I said that we fed the apples into the press and that the “Bugge- e-e- r- rs” (a Somerset Bugger lasted about 5 minutes) often jammed. I was horrified when I realised that I had sworn in front of a Policeman. Little did I know. I thought “That’s it”. Instead he burst out laughing which went on for ages.

The next thing that I knew was that I got the job. I later asked Mr Smith why he chose me in place of some other lad, probably better qualified. His answer was that the Superintendent thought that I would fit in better. So, in 1947 I became a Messenger, the forerunner of a Police Cadet at the age of 14. I took to it like a duck to water. I soon learnt to use the old second-hand plug in telephone switchboard (a PABX system) which had recently been fitted. It had frightened everyone to death with all of its plug-in cables. The Chief of Police in London would have been speaking to Supt. Dodson and would suddenly find himself speaking to a cleaner asking for a new mop head!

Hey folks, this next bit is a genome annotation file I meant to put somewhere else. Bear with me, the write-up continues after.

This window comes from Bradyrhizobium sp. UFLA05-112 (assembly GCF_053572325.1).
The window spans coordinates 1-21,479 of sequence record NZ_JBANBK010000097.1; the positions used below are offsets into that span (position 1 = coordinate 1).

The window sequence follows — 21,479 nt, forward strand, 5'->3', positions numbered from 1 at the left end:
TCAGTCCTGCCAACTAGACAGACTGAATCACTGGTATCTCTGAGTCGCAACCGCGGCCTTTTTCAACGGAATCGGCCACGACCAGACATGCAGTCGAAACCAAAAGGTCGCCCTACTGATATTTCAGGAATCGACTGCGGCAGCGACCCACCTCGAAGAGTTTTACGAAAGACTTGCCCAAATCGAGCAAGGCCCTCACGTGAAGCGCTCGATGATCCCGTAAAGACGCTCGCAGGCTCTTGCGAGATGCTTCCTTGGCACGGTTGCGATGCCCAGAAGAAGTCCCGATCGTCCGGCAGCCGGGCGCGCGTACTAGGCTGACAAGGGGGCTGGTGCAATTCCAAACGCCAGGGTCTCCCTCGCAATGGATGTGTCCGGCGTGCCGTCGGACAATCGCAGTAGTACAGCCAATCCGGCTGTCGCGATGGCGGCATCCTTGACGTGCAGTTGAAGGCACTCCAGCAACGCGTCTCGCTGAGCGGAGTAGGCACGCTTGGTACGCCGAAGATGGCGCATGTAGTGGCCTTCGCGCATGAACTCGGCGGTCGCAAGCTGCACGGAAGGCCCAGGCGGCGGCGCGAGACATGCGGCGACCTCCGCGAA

Most of the Police Officers were First World War men with just a few Second World War men who had recently been demobbed. I was soon referred to as “Nip Davis”, a name that stayed with me throughout my police career. As a messenger, I would often go around the Docks with the beat PC and attend thefts.